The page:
Forest’s wide men provide hope
The academies of Manchester United and Chelsea have a decent reputation for bringing through highly talented and technical players. Anthony Elanga and Callum Hudson-Odoi both got a taste of Premier League football with their first clubs but for various reasons were allowed to leave in the summer to join Nottingham Forest. Aged 21 and 23, respectively, the duo have time on their side. Against Newcastle Elanga’s pace was a constant danger, helping him kick dust into Dan Burn’s face as he sprinted beyond the full-back, who had no answer to the Swede’s pace. Hudson-Odoi’s threat comes from cutting in from the left, which brought him his goal on Saturday. Nuno Espírito Santo was eager to bring in a winger in January, acquiring Gio Reyna, another 21-year-old, from Borussia Dortmund because he thinks counterattacking football could be key to Forest’s success.
Southgate left to feast on Rice
If Gareth Southgate was hoping to pore over this game for clues as to which of West Ham’s eligible midfielders might be best qualified to partner Declan Rice, he will have probably given up and gone back to scanning the Eredivisie highlights after the opening half-hour. James Ward-Prowse is a long-term squad absentee, but still on the numbers the most effective England-qualified backup in the league. Deployed in an unhelpful advanced scrapping role, he had to wait 14 minutes and 48 seconds here for his first slightly exasperated touch. Kalvin Phillips came on with the score already 4-0. By the final half hour, with Arsenal taking turns to tee up Mohamed Elneny for a final banter-goal, the notion there was anyone in the West Ham team with a compelling claim to match Rice’s levels at the Euros seemed a little distant. Perhaps there was also a clue as to why Rice has sharpened his all-round game under Mikel Arteta, for whom midfield is an obsession, as opposed to a coach in David Moyes who seems at times to want to play without one.
United suddenly looking up
Whatever befalls Erik ten Hag, there is hope of leaving a better legacy than his predecessors from Manchester United’s lost decade. To accompany the youthful promise of Alejandro Garnacho, Kobbie Mainoo and Rasmus Højlund, whose opening goal made it five in five matches, a couple of other United careers, previously believed to be unsalvageable, have been resurrected. Harry Maguire, besides gaining aerial supremacy at set pieces, dominated Ollie Watkins when pre-match analysis, including that of Roy Keane, had pinpointed the England pair’s battle as one the United player was likely to lose. Match-winner Scott McTominay meanwhile, set for sale last summer, has become a supersub in the club’s finest traditions, a latter-day Ole Gunnar Solskjær or Javier Hernández. “I know big Scottie’s great at coming in like that,” said a rueful Aston Villa captain John McGinn of his Scotland colleague’s winner, scored from a pearling cross by Diogo Dalot, himself another Ten Hag salvage job.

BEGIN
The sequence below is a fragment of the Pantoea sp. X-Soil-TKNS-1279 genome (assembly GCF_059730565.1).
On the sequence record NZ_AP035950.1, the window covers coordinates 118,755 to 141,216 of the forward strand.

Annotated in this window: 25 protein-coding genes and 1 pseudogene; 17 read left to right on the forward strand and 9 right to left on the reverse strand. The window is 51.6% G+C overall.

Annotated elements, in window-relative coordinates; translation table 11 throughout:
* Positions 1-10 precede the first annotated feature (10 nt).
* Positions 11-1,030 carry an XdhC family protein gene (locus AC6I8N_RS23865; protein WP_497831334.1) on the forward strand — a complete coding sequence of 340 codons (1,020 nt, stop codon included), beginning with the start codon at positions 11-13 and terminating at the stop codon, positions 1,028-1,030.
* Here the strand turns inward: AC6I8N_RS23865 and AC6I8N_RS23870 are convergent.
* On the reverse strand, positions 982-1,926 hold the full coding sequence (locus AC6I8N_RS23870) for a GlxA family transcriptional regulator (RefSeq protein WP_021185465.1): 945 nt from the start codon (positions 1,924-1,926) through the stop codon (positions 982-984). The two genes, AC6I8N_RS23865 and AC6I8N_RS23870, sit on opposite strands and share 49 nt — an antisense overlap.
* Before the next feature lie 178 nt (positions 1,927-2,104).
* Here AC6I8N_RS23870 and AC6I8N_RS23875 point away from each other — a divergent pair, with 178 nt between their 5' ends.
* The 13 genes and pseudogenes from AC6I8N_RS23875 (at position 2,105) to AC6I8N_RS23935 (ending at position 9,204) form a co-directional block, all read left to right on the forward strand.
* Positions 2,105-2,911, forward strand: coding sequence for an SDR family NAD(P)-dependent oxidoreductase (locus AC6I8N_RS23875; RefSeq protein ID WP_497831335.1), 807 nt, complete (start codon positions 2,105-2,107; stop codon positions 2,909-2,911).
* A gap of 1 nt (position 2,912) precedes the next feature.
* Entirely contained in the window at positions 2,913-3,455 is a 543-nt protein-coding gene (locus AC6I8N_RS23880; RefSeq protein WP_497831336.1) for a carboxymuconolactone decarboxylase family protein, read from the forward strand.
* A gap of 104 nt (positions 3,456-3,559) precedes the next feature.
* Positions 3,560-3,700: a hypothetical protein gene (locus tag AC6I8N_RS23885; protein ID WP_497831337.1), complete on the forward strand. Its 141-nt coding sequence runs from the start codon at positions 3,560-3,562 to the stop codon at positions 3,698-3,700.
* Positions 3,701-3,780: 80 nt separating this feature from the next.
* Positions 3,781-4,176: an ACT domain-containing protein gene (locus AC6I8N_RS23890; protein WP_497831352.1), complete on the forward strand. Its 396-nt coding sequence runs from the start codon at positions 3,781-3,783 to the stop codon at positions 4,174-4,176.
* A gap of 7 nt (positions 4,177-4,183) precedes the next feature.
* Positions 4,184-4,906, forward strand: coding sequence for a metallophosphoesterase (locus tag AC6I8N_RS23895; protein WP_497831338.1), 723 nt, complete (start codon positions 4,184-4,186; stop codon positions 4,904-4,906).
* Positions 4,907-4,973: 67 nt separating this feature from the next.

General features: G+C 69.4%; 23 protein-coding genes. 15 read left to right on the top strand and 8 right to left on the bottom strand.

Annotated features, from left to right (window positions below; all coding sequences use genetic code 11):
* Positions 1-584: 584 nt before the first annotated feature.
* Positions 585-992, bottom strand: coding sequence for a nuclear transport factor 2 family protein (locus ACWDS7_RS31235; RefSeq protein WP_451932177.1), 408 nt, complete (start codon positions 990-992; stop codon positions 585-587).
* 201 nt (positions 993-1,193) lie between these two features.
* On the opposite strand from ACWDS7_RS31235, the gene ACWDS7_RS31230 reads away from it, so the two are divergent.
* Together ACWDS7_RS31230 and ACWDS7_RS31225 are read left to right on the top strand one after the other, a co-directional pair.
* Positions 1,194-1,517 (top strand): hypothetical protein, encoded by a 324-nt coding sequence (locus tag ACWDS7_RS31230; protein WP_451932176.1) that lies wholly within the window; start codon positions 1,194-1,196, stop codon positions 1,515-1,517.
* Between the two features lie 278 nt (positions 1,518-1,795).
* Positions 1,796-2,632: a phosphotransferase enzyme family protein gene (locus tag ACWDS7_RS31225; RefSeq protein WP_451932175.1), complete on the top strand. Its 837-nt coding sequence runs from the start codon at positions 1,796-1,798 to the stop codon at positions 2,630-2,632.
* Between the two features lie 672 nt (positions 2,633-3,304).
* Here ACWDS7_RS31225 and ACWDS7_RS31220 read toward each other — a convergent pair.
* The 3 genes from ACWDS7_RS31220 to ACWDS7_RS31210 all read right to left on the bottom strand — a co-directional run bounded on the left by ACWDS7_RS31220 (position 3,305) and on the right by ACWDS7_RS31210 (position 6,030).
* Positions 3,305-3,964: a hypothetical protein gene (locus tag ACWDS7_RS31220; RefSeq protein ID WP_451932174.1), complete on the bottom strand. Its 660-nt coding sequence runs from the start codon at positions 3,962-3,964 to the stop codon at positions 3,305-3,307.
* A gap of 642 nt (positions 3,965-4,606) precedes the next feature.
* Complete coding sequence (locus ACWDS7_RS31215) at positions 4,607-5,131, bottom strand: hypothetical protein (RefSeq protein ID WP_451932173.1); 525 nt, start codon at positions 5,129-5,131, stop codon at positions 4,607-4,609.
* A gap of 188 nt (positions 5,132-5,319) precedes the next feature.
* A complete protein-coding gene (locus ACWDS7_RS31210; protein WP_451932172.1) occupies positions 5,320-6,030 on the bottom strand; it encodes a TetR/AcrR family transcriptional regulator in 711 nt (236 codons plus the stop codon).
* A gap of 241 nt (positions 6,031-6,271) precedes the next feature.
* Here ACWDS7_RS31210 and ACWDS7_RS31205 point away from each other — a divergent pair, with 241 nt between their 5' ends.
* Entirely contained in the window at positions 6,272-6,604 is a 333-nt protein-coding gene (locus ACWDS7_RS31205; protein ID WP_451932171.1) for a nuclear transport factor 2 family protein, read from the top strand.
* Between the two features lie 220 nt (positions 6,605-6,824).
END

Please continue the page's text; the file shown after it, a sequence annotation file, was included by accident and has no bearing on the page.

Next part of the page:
City revving up for double-treble
Cometh the defining phase of the season, cometh Manchester City. Pep Guardiola’s sky blue machine are second, two points behind Liverpool with a game in hand, have an FA Cup fifth-round tie with Luton Town, and are at Copenhagen on Tuesday in the Champions League last 16, first leg. The double-treble is firmly on, despite the manager rating this a “99.99%” impossibility. Instead, Guardiola wishes to focus on the Danish side. “Maybe we rotate on Tuesday,” he said. “We won all the [group] games and now are there. So much we want [to win the Champions League again] it will be a problem for the opponents. But Copenhagen were in a group against Bayern Munich, Manchester United, and they went through. We played there last year and didn’t win. From my experience the first leg of the last 16 is always tricky.”
Supersub Elliott making his mark
It was more by accident than design but the introduction of Harvey Elliott against Burnley provided another example of Liverpool’s ability to turn a game thanks to the quality and mentality of their substitutes. Elliott replaced the injured Trent Alexander-Arnold after a subdued first half from Jürgen Klopp’s team and lifted their afternoon with two pinpoint assists, propelling Liverpool back to the Premier League summit in the process. He may crave more starts but, at the age of 20, the gifted midfielder is only two shy of 100 appearances in a Liverpool shirt. As Virgil van Dijk said: “He goes through a lot of things personally. He would love to be playing week in, week out but playing at the highest level you also have to be patient and grab your moments when you get them. He has to keep going, don’t be frustrated that you don’t play as sometimes it is part of the business, but when you get your opportunities you have to perform and that’s what he has done again.”
Sarr’s energy transforms Spurs
Tottenham were one of the busiest clubs in the January transfer market as they brought in the defender Radu Dragusin and the forward Timo Werner on loan but perhaps their most important signing of the month might turn out to be the new six-and-a-half year contract handed to Pape Matar Sarr. The 21-year-old was outstanding in the pulsating late victory over Brighton on Saturday, scoring on his return from Africa Cup of Nations duty during an all-action performance in central midfield that showed why the Senegal international is valued so highly by the manager, Ange Postecoglou. Schooled at Génération Foot – the same Dakar academy that helped to produce Sadio Mané – Sarr joined Tottenham from the French club Metz in 2021 and is quickly developing into one of the league’s best young midfielders who seems to have limitless potential.